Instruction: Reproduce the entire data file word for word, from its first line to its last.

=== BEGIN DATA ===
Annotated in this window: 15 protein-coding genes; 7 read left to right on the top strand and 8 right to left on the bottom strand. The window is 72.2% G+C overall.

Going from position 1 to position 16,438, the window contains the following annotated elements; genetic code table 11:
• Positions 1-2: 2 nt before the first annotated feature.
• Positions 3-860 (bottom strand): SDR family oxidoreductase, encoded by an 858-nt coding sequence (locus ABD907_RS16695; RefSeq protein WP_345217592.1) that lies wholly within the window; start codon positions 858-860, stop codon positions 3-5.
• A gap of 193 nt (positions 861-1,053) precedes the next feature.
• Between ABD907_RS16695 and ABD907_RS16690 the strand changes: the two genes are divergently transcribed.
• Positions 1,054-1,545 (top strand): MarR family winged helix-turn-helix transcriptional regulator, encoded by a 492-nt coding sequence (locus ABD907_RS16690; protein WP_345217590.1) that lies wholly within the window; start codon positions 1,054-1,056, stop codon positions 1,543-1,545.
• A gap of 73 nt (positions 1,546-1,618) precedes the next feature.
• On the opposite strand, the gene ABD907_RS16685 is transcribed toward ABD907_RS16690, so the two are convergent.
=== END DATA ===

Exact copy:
Annotated in this window: 15 protein-coding genes; 7 read left to right on the top strand and 8 right to left on the bottom strand. The window is 72.2% G+C overall.

Going from position 1 to position 16,438, the window contains the following annotated elements; genetic code table 11:
• Positions 1-2: 2 nt before the first annotated feature.
• Positions 3-860 (bottom strand): SDR family oxidoreductase, encoded by an 858-nt coding sequence (locus ABD907_RS16695; RefSeq protein WP_345217592.1) that lies wholly within the window; start codon positions 858-860, stop codon positions 3-5.
• A gap of 193 nt (positions 861-1,053) precedes the next feature.
• Between ABD907_RS16695 and ABD907_RS16690 the strand changes: the two genes are divergently transcribed.
• Positions 1,054-1,545 (top strand): MarR family winged helix-turn-helix transcriptional regulator, encoded by a 492-nt coding sequence (locus ABD907_RS16690; protein WP_345217590.1) that lies wholly within the window; start codon positions 1,054-1,056, stop codon positions 1,543-1,545.
• A gap of 73 nt (positions 1,546-1,618) precedes the next feature.
• On the opposite strand, the gene ABD907_RS16685 is transcribed toward ABD907_RS16690, so the two are convergent.